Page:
Barcelona (Brussels Morning) France has described the submarine deal struck by Australia and the US as a ‘’stab in the back”, in a furious diplomatic row now enveloping the three allied nations. France’s Minister for European and Foreign Affairs and the Minister for Armed Forces condemned the new deal announced on Wednesday in the growing diplomatic crisis that has disrupted relations between France and its strategic Asia-Pacific ally, Australia.
Minister for European and Foreign Affairs, Jean-Yves Le Drian, told France Info that the US-Australia submarine deal amounted to a ‘’stab in the back’’. France had been contracted as Australia’s supplier of military submarines as part of a 31 billion euro deal signed in 2016. French media had hailed the pact as the ‘’deal of the century’’, citing how it strengthened France’s military relations with its strategically located Asia Pacific ally down under.
News that Australia was reneging on the submarine deal only publicly surfaced during a televised video conference between US President Joe Biden, UK PM Boris Johnson and Australian PM Scott Morrison that took place on Wednesday. Even then, Australia made no mention of France. The scuppering of the contract with France was confirmed on Thursday.
While Le Drian pointed an accusing finger at Australia, France’s Armed Forces Minister, Florence Parly, blamed Washington. She roundly condemned the US for damaging its relations with its key European ally France, and for the damage done to French ties with Australia, noting that the latter undermined a strategic partnership in the Indo-Pacific region at a time where “we [Western allies] face unprecedented challenges in the region.”
The deal signifies an “absence of coherence which France can only regret”, Parly said pointedly on Thursday.
Macron was warned
Today, Australia’s PM Morrison told local media that he had warned France’s President Macron about a potential rethink of the submarine contract back in June over a “lengthy dinner”. Morrison reportedly told Macron that he had concerns about the capabilities of conventional submarines when it came in confronting the “new strategic environment” Australia now faces —a reference to the militaristic and economic rise of China.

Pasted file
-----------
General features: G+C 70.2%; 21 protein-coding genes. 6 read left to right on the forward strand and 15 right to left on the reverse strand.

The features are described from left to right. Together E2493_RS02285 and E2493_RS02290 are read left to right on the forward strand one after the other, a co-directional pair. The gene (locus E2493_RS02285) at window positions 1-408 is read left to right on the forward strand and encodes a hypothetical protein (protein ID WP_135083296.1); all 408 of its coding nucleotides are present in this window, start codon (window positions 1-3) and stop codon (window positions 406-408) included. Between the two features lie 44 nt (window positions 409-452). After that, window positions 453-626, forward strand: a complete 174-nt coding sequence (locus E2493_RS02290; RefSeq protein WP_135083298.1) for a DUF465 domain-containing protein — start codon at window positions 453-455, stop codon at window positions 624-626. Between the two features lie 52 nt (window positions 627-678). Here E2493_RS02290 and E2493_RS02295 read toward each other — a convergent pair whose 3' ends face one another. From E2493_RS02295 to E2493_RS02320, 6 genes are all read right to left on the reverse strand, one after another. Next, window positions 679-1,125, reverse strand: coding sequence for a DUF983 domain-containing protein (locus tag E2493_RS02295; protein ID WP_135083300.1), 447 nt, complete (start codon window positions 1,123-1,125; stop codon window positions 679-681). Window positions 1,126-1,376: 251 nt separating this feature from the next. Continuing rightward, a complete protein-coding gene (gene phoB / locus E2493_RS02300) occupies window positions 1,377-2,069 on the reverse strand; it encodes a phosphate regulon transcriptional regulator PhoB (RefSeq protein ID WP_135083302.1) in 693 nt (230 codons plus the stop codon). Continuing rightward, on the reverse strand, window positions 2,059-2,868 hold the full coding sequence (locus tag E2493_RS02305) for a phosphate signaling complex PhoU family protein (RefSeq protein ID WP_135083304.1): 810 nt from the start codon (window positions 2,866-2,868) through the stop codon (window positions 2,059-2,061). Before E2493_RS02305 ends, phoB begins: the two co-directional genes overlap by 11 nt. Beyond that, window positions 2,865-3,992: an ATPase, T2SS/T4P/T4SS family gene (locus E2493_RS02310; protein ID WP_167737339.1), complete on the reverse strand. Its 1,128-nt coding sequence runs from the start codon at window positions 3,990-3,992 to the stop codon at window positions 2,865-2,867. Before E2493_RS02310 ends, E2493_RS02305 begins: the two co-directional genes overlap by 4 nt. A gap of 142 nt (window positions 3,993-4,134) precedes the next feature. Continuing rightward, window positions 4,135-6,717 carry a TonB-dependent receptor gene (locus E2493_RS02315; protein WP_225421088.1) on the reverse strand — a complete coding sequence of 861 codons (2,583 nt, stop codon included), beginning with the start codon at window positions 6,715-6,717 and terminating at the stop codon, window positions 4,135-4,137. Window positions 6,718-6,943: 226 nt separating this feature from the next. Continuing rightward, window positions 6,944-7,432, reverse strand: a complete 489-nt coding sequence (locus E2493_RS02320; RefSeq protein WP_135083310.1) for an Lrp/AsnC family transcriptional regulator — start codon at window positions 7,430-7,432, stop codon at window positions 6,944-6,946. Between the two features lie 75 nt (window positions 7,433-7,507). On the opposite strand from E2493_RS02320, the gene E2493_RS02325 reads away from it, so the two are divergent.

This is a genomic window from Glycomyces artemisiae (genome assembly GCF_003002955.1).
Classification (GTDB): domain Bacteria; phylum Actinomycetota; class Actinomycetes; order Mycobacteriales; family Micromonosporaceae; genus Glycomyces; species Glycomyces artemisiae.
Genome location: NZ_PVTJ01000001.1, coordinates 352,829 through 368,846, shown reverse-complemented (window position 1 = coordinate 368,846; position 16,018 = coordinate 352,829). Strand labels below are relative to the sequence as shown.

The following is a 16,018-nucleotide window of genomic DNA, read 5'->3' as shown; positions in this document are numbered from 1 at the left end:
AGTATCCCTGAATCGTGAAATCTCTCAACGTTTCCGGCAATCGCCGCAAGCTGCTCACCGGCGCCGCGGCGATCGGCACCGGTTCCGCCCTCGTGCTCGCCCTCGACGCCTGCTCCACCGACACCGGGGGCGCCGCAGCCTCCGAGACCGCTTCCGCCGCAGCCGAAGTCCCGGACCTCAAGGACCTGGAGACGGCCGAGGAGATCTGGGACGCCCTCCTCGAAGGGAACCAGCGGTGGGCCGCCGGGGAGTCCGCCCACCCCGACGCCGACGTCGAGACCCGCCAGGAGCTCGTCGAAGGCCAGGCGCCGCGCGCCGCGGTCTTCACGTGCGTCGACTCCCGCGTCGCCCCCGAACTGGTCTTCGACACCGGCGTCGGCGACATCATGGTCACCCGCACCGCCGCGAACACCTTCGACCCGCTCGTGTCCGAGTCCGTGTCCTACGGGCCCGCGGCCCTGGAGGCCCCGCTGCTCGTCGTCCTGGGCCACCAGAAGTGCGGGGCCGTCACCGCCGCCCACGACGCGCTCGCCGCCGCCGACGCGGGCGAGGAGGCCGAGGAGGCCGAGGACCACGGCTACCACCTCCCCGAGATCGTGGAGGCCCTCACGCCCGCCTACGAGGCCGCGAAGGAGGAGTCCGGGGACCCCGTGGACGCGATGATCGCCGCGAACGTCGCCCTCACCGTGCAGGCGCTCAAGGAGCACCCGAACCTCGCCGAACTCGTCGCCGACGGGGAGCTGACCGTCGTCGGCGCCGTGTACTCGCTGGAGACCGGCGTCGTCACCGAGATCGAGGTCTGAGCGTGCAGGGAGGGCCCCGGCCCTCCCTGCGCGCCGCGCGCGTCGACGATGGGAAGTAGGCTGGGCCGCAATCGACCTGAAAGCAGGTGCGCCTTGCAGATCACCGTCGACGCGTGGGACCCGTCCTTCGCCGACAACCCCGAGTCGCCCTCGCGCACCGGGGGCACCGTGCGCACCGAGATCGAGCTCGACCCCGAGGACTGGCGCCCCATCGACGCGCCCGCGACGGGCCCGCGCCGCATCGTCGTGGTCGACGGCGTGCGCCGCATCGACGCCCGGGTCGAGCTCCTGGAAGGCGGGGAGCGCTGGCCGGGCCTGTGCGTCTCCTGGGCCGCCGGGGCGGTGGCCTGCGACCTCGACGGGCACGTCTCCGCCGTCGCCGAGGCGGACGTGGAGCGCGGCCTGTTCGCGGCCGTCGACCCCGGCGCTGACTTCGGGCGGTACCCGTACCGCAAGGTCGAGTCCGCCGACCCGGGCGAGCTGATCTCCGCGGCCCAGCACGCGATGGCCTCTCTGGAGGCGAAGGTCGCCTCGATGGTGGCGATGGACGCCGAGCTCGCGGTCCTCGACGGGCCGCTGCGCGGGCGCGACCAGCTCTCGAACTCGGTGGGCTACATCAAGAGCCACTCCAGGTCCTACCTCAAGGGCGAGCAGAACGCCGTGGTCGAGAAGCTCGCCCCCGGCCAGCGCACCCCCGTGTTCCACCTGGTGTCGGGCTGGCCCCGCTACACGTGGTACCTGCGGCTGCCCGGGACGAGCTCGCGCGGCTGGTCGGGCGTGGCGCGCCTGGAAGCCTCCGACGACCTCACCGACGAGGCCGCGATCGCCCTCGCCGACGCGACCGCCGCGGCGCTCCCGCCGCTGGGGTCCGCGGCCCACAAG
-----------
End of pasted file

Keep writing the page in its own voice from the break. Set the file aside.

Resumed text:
Australia-China relations deteriorated rapidly this year after the Australian parliament condemned China’s human rights abuses of the Uighur minority and Canberra called for more vigorous investigations into the origins of the COVID 19 pandemic. China responded with bullish boycotts and steep trade tariffs on Australian products, including wine and wool, costing Australia billions in lost revenue.
The deal between the US and Australia is a strategic effort by Washington to strengthen military relations in the Indo-Pacific region in the face of the rise of China’s increasingly hostile military presence in the South China Sea and surrounding areas.
Relations between Washington and Beijing in recent years have reached the point where some now term the tension between the two as the Cold War of the 21st century. Ties between the largest and second largest economies in the world worsened during the Trump administration after the trade war initiated in 2018, a situation that did not improve in the transition to the Biden administration.
The EU is experiencing its own heightened tensions with China. After Brussels condemned Chinese human rights abuses, China launched a trade war with the EU similar to that with the US. France, which is next in line to assume the presidency of the EU, this week released its strategy for the Indo-Pacific region, which features a trade deal with Taiwan—a defiant move likely to aggravate Beijing even further.